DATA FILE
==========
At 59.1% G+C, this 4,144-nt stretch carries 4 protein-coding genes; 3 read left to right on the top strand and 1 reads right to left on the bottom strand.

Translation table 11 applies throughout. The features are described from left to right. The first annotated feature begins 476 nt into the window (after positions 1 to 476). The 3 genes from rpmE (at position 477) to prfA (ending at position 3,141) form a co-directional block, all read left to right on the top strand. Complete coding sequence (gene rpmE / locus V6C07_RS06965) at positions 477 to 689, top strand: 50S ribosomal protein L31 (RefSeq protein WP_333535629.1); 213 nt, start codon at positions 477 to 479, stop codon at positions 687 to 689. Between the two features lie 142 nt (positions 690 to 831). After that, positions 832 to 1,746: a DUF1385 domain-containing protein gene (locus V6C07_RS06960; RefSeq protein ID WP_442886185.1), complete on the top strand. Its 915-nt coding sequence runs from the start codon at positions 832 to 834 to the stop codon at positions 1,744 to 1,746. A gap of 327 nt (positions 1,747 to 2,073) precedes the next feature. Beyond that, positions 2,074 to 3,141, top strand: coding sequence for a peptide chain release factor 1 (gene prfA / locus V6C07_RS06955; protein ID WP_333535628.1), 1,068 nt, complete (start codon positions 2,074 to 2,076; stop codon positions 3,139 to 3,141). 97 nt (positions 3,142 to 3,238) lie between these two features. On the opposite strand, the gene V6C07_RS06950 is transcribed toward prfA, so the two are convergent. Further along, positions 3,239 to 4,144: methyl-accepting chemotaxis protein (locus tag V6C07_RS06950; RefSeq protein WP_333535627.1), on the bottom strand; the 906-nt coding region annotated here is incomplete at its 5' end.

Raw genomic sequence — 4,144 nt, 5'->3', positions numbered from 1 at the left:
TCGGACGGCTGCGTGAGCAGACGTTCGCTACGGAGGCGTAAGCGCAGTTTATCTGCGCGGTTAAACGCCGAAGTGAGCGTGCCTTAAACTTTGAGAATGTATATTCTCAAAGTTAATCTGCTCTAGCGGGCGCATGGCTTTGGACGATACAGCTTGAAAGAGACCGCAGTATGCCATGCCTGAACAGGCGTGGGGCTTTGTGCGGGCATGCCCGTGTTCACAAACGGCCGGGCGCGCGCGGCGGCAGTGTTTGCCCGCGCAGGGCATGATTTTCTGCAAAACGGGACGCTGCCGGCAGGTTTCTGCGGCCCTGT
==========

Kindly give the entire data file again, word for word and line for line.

At 59.1% G+C, this 4,144-nt stretch carries 4 protein-coding genes; 3 read left to right on the top strand and 1 reads right to left on the bottom strand.

Translation table 11 applies throughout. The features are described from left to right. The first annotated feature begins 476 nt into the window (after positions 1 to 476). The 3 genes from rpmE (at position 477) to prfA (ending at position 3,141) form a co-directional block, all read left to right on the top strand. Complete coding sequence (gene rpmE / locus V6C07_RS06965) at positions 477 to 689, top strand: 50S ribosomal protein L31 (RefSeq protein WP_333535629.1); 213 nt, start codon at positions 477 to 479, stop codon at positions 687 to 689. Between the two features lie 142 nt (positions 690 to 831). After that, positions 832 to 1,746: a DUF1385 domain-containing protein gene (locus V6C07_RS06960; RefSeq protein ID WP_442886185.1), complete on the top strand. Its 915-nt coding sequence runs from the start codon at positions 832 to 834 to the stop codon at positions 1,744 to 1,746. A gap of 327 nt (positions 1,747 to 2,073) precedes the next feature. Beyond that, positions 2,074 to 3,141, top strand: coding sequence for a peptide chain release factor 1 (gene prfA / locus V6C07_RS06955; protein ID WP_333535628.1), 1,068 nt, complete (start codon positions 2,074 to 2,076; stop codon positions 3,139 to 3,141). 97 nt (positions 3,142 to 3,238) lie between these two features. On the opposite strand, the gene V6C07_RS06950 is transcribed toward prfA, so the two are convergent. Further along, positions 3,239 to 4,144: methyl-accepting chemotaxis protein (locus tag V6C07_RS06950; RefSeq protein WP_333535627.1), on the bottom strand; the 906-nt coding region annotated here is incomplete at its 5' end.

Raw genomic sequence — 4,144 nt, 5'->3', positions numbered from 1 at the left:
TCGGACGGCTGCGTGAGCAGACGTTCGCTACGGAGGCGTAAGCGCAGTTTATCTGCGCGGTTAAACGCCGAAGTGAGCGTGCCTTAAACTTTGAGAATGTATATTCTCAAAGTTAATCTGCTCTAGCGGGCGCATGGCTTTGGACGATACAGCTTGAAAGAGACCGCAGTATGCCATGCCTGAACAGGCGTGGGGCTTTGTGCGGGCATGCCCGTGTTCACAAACGGCCGGGCGCGCGCGGCGGCAGTGTTTGCCCGCGCAGGGCATGATTTTCTGCAAAACGGGACGCTGCCGGCAGGTTTCTGCGGCCCTGT